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A Rogers Plus store sign is seen in Toronto. (MARK BLINCH/REUTERS)
A Rogers Plus store sign is seen in Toronto. (MARK BLINCH/REUTERS)

Less chat means less profit for Rogers Add to ...

More than nine million Canadians now own a mobile phone on Rogers Communications Inc.'s wireless network, but they aren't doing much talking.

Rogers reported a modest decrease in second-quarter profit, earning $410-million, down 9 per cent from the year before. The results beat the estimates of Bay Street analysts, but also exposed a worrying decline in the average monthly bill for wireless customers, which slipped 4.8 per cent.

At the heart of that drop: People are spending a lot less on wireless voice services. Rogers said the average revenue per user (ARPU) dropped 15 per cent during the quarter. Cellphone users are texting more and making greater use of e-mail, the Web and Internet video on their handsets, giving a boost to data revenues. But there is a concern that more customers are not using their Rogers phones to actually talk, crimping an important source of wireless revenue.

The trend is industrywide and has been continuing for the past couple of years, but the trend is more pronounced at Rogers than at its competitors.

"As we look at the quarter, you can look backward and look at voice [prices]" Nadir Mohamed, Rogers president and chief executive officer, said on a conference call. "But most importantly, I think, is for us to look forward, and look at the business from the perspective of where customers are growing. And to me that world is all about data, it's all about smart devices."

Smart phone growth was strong in the quarter, as Rogers added a net 108,000 customers who were mainly buying Apple Inc.'s iPhones, Research In Motion Ltd.'s BlackBerrys and devices running Google Inc.'s Android operating system.

Revenue from wireless data services was up 31 per cent, and now account for 35 per cent of total revenue flowing from Rogers' wireless network. The company also recently launched Canada's first LTE network, utilizing the Long Term Evolution wireless technology standard that enables much faster data speeds.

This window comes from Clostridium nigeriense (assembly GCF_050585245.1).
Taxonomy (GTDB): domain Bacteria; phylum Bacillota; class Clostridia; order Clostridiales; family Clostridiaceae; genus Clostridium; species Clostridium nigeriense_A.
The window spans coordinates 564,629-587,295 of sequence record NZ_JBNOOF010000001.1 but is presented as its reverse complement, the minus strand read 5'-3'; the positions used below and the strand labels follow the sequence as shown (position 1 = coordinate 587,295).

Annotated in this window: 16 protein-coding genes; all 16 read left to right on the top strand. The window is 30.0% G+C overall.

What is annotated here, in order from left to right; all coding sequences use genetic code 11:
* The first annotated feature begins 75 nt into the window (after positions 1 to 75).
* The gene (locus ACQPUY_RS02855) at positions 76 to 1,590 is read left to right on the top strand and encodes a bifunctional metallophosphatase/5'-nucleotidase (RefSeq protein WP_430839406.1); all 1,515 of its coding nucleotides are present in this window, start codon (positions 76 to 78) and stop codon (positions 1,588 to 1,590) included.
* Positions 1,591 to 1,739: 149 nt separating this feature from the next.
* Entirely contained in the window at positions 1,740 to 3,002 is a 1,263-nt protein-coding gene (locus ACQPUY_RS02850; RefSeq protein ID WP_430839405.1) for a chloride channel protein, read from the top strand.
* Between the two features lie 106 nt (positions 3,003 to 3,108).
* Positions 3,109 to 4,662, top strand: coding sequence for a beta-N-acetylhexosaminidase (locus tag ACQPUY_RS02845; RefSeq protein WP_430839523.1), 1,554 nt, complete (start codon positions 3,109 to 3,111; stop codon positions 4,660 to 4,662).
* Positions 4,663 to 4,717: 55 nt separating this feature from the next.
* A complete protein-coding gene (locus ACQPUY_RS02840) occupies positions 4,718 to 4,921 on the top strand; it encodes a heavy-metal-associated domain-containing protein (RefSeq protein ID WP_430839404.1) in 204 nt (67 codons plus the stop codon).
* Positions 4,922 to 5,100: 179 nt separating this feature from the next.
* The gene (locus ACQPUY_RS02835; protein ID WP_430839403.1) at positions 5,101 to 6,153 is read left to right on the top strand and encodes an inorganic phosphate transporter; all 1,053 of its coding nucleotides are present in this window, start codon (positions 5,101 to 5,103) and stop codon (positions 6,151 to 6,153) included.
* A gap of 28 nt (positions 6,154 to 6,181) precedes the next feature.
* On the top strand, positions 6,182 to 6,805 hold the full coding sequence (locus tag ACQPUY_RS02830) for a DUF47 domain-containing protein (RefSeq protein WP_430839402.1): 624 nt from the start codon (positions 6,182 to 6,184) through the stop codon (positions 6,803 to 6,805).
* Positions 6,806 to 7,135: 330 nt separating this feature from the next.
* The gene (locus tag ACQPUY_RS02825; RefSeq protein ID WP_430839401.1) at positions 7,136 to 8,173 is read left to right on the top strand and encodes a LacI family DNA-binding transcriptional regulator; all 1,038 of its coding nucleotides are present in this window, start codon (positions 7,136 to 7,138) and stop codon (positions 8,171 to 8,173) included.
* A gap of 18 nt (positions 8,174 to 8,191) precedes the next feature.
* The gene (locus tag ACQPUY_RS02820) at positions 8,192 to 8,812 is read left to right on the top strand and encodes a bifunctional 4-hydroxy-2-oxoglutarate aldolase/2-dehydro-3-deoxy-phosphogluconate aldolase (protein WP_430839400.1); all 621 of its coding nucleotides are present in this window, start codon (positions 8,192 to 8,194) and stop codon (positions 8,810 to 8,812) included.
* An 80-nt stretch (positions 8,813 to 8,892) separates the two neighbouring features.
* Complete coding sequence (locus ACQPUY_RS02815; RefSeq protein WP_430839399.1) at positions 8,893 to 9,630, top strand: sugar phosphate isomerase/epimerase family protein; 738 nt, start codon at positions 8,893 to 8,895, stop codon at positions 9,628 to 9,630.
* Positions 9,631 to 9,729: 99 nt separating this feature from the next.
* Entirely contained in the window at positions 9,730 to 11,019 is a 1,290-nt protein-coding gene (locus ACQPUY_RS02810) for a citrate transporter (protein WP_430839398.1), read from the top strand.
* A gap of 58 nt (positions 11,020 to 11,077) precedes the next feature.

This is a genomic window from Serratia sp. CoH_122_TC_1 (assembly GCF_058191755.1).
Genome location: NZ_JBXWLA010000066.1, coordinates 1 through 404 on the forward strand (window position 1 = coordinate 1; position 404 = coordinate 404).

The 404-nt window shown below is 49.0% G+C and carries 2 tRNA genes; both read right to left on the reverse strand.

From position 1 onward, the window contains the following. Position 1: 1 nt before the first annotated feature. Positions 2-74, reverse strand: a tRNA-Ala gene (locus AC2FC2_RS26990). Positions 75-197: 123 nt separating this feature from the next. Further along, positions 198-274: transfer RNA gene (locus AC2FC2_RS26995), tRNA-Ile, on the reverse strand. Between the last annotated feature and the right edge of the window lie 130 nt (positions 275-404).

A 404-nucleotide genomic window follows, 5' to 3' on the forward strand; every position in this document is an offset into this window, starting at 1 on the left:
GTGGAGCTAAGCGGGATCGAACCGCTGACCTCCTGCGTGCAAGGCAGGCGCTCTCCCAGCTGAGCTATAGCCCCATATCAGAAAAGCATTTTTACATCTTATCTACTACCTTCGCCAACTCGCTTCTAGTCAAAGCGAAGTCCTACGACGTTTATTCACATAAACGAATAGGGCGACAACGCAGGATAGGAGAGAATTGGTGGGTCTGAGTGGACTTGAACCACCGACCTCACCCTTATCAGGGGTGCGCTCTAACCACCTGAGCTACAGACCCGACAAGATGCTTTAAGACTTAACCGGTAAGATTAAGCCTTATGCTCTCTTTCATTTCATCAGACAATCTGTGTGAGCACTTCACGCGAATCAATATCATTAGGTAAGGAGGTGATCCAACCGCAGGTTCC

Jonathan Allen, an analyst with RBC Dominion Securities Inc., notes that Rogers is getting hit much harder by declines in voice revenue than its large peers in the wireless sector, BCE Inc. and Telus Corp., both of which are catching up with Rogers on various metrics as the former leader slips. By comparison, Bell and Telus had year over year voice ARPU declines of only 5 per cent and 4 per cent, respectively, in the last quarter.

"Wireless data actually hit all of our estimates for the quarter," Mr. Allen said. "It's really more the concern of what's happening on the voice side, and whether they can slow that trend. The decline in voice has deteriorated quite materially over the last year … A lot of investors are really questioning why voice ARPU is declining so much."

The trend is not as simple as people talking less. Rob Bruce, president of Rogers' communications division, said the declines are also a result of the sector's "proliferating competition" - inroads made by both big competitors and new entrants, which have undercut established cellphone plans by as much as 60 per cent.

Rogers also has its stronghold in the lucrative market of Toronto, where new wireless players such as Wind Mobile and Mobilicity have concentrated their efforts. It also had a monopoly of sorts - now steadily eroding - on the so-called premium, higher-volume business users, as well as on roaming revenues for voice services.

The company's cable and media divisions, meanwhile, did better in the quarter than expected, though there was a net loss of 9,000 basic cable TV subscribers. Dvai Ghose, an analyst with Canaccord Genuity, wrote that the results held some "positives, but over all the results lead us to remain cautious," given the declines on wireless profitability and the potential threat ahead from Bell Canada's gradual rollout of a new TV service in Rogers-dominated Toronto.

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